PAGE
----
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The problem with re-triggering CSS animations

How the problem with triggering CSS3 animations is forcing us to combine CSS with JavaScript – which is not necessarily a bad thing.

Edited: 2015-12-09 13:27

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One of the best ways to add fade effects to HTML elements is to use the animation properties of CSS. The main advantage is that CSS often takes far less code than JavaScript, but another advantage is that CSS animations are hardware accelerated, where's traditional JS techniques will just rely on the CPU.

If however you are using jquery already, you may as well just stick with the JavaScript way of doing things, since you will have it available anyway. Do also not forget that JS is better supported in older browsers than CSS animations.

A problem with using CSS animations for slideshows is that there is no decent way of restarting your animation. The pure CSS solution to this problem comes with its own limitations, and is also unnecessarily complicated.

You also can not simply create one animation, and then apply it as you wish, when you wish, on different elements on the page. If more than one element share the same animation, which is to be triggered at different times, then they will need each their own class with their own animation delays.

The clumsiness of CSS animations can quickly add a lot of unnecessary code, and hence, in some cases JS will still be the preferred way to create complex animation. If you are trying to avoid JS out of fear that visitors might have it disabled, then you might want to take a step back, because that is in fact very rare.

Problems with resetting the animation

If your animation is a kind of crossover transition between multiple elements, such as those used in slideshows, then there could be a problem getting your slideshow to start over after it has finished running the first time. We want to reset the animation sequence to create a looping animation, but the ony way to do that currently, seems to be by removing the slideshow from the page using JS, and then inserting it again.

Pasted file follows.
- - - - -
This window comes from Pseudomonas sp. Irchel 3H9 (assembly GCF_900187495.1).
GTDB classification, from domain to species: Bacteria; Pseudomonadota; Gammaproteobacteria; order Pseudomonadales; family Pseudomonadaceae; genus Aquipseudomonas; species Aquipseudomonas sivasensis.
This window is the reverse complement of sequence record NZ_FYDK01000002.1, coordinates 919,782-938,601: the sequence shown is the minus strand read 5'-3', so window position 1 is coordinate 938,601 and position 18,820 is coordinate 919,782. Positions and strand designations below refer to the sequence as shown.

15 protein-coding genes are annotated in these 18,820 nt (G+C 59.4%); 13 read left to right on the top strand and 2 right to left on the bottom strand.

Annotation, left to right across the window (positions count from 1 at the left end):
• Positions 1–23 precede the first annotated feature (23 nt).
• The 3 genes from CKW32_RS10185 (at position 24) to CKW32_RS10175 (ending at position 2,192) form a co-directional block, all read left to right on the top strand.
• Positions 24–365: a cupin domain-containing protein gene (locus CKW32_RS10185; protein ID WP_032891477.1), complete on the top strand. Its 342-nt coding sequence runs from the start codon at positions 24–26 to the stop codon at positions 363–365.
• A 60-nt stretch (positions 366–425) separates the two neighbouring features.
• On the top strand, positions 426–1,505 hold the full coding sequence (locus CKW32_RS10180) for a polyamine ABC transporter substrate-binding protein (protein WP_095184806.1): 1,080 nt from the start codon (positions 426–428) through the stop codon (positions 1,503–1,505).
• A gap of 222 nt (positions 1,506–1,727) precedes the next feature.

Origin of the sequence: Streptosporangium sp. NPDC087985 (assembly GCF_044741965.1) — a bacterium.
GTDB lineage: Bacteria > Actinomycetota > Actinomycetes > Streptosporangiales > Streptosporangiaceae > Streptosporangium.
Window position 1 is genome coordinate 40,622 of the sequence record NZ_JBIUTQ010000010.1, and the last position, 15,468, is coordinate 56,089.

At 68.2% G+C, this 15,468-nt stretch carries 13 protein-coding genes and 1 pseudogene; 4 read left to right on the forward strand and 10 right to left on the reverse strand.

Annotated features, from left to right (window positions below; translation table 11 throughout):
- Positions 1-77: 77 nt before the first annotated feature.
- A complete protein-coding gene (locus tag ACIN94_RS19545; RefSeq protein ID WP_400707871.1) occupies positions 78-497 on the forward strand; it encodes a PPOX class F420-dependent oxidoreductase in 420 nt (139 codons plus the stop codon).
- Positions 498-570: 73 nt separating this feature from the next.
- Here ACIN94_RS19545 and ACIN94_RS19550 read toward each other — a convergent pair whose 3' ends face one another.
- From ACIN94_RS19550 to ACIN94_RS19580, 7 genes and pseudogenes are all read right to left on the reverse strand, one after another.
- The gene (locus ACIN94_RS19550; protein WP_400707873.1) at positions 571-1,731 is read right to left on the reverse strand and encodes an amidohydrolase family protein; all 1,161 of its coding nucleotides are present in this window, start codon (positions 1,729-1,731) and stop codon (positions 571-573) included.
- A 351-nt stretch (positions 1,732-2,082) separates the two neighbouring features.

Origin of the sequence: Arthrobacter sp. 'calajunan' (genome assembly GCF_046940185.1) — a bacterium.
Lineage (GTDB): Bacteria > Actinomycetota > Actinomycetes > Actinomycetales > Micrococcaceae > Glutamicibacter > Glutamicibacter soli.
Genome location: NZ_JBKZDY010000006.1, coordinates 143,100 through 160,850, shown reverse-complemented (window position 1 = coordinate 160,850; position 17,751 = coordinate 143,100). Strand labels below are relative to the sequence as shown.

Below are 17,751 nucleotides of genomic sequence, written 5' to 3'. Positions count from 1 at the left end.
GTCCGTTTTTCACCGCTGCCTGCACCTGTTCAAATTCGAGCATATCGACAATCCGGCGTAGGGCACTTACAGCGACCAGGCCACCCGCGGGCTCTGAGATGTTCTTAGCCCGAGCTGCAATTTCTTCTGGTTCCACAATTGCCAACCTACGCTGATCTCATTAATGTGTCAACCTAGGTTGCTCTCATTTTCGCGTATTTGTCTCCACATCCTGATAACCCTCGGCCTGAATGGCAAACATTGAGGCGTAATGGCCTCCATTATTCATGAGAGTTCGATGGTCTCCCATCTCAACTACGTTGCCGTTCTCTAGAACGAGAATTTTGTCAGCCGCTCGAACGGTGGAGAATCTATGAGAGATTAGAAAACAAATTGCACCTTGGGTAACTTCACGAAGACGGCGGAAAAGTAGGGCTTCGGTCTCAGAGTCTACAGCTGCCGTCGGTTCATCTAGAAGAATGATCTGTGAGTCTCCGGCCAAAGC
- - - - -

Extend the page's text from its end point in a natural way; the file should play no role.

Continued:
CSS animations are great for single-element animations, link :hover effects and the like. However, when it comes to controlling a series of animations on different elements, pure CSS techniques quickly becomes very complicated.

There are some workarounds for these problems, but they are unnecessarily complicated, and more like hacks than real native solutions.

Calculating the duration of the slideshow for repetition

One solution is to not use ID's, but rather use classes to identify the elements used in the animation. This has its own limitations, however, as it limits us to only creating certain types of crossover effects. If we were to change the opacity – to create a fade effect between elements – using the single class approach would break the animation, since all elements would be affected by the animation at once.

If we are animating the position of the elements, the single class solution might work. Say each slide takes 15 seconds, and you got 4 slides total, you need to actually manually multiply the number of seconds that each slide lasts, with the total number of slides, and then insert these values as fixed values for the class in your CSS.

The problem with this is that it limits you to just the 4 slides. You can not add another slide, without having to re-calculate everything. Which is very impractical on websites that change dynamically. And it is also more like a hack, than a real solution, due to the complexity.

There are ways to solve this using JavaScript, but that kinda defeats the purpose of using CSS in the first place. There may still be performance gains, but this would rarely be one of the first things to consider when you decide, as the general performance of JS based techniques is already fairly good. The benefit of using hardware accelerated CSS animations might therefor be the most noticeable on older mobile devices.

Conclusion

The complicated nature of CSS animations, might be due to the way CSS is implemented in browsers, or due to CSS not being a scripting language like JS. You can not easily tell your CSS animations to start over after certain events has taken place on the page without using JS.

While CSS animations are not very useful for complicated stuff, it may still be useful for simple :hover effects and the like.

CSS can likely still be useful in complex animations, if we combine the use of JavaScript with CSS, for optimization purposes, such as minifying the code needed to create certain effects, and to leverage hardware acceleration. But it is only slower devices that will be likely to experience a noticeable boost in performance, that is with the exception of animation-heavy pages.